these are messages i'm sending to you, neil de la flor The Vagabond by Neil de la Flor We bond over electronic music and make out. On the dance floor, his arms are dumbbells destined for the seabed. We pray for the abyss to relinquish the red lights of the world. Adora welcomes the world batting her eyelashes like a flamenco dancer bats her abanico. She is ridiculous in her beehive wig. A boy and a girl wear leather dog collars as Lola spins the Cure, Depeche Mode, The Clash, New Order. We order two shots of tequila and photographic memories. Each shot is a declaration of love or something close to a crossbow. The arrow of time is a cosmic phenomenon divined in blue agave. The cosmos quarrels behind us in a black veil. He reveals his history of histories beneath yellow street lights—a pair of binary stars fight for more space. Vampires move over. Rats get out. He bends dangerously in awe of his own angels. We (don’t) share secrets. The shadow on the left puts his left hand in the right pocket of the shadow on the right. We (or they) are nouns and verbs created in a foreign language. Each lie a point of light in the sky. Neil de la Flor is a writer, educator, photographer, and executive director of Reading Queer, a Knight Foundation funded organization dedicated to promoting queer literary culture in South Florida. He is the author of Almost Dorothy (Marsh Hawk Press, 2010), winner of the Marsh Hawk Press Poetry Prize and An Elephant’s Memory of Blizzards (Marsh Hawk Press). He also co-authored four collaborative books of poetry, including Sinead O’Connor and her Coat of a Thousand Bluebirds (Firewheel Editions, 2011), co-authored with Maureen Seaton and winner of the Sentence Book Award; Facial Geometry (NeoPepper Press, 2006), co-authored with Maureen Seaton and Kristine Snodgrass; and Two Thieves and a Liar (Jackleg Press, 2012), also co-authored with Maureen Seaton and Kristine Snodgrass. He graduated with an MFA from the University of Miami, where he was a Michener Fellow, and can be reached at Continue reading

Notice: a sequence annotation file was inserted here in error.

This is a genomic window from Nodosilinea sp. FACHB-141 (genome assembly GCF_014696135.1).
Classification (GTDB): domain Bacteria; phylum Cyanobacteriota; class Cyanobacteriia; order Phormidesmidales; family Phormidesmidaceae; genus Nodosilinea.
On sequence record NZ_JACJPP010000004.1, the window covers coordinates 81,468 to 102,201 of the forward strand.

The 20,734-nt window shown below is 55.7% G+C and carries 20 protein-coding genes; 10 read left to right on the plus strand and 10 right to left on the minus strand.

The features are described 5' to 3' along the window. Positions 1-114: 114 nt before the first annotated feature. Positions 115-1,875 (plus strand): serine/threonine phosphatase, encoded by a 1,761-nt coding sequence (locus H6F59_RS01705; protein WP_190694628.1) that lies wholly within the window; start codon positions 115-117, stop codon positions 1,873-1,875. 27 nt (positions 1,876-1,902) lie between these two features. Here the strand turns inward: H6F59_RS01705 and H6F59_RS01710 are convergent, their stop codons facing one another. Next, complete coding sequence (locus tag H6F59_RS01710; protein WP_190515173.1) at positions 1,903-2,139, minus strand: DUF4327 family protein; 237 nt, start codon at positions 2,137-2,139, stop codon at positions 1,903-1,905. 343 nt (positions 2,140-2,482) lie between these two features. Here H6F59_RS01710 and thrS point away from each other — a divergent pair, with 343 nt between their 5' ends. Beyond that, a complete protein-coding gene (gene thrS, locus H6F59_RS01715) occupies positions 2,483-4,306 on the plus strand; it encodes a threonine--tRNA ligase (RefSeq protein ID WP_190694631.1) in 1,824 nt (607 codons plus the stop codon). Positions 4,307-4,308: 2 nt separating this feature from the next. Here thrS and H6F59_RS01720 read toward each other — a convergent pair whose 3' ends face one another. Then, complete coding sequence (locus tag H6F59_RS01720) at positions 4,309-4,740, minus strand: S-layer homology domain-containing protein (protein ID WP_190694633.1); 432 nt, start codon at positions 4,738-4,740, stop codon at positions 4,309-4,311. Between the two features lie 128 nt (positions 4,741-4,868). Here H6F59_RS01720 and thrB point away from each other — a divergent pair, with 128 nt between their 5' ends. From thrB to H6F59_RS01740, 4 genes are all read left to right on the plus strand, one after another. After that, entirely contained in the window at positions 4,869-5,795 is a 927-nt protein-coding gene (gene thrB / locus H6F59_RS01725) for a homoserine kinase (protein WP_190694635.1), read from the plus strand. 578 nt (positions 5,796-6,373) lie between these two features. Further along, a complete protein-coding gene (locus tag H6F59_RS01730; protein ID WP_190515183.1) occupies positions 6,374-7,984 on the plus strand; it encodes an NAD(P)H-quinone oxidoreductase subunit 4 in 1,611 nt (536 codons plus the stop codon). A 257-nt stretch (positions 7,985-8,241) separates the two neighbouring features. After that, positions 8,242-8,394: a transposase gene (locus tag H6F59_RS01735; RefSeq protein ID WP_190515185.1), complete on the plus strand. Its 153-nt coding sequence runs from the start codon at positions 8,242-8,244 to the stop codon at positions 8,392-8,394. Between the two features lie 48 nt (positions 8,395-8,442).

Posted Aug 16, 2019 at The Best American Poetry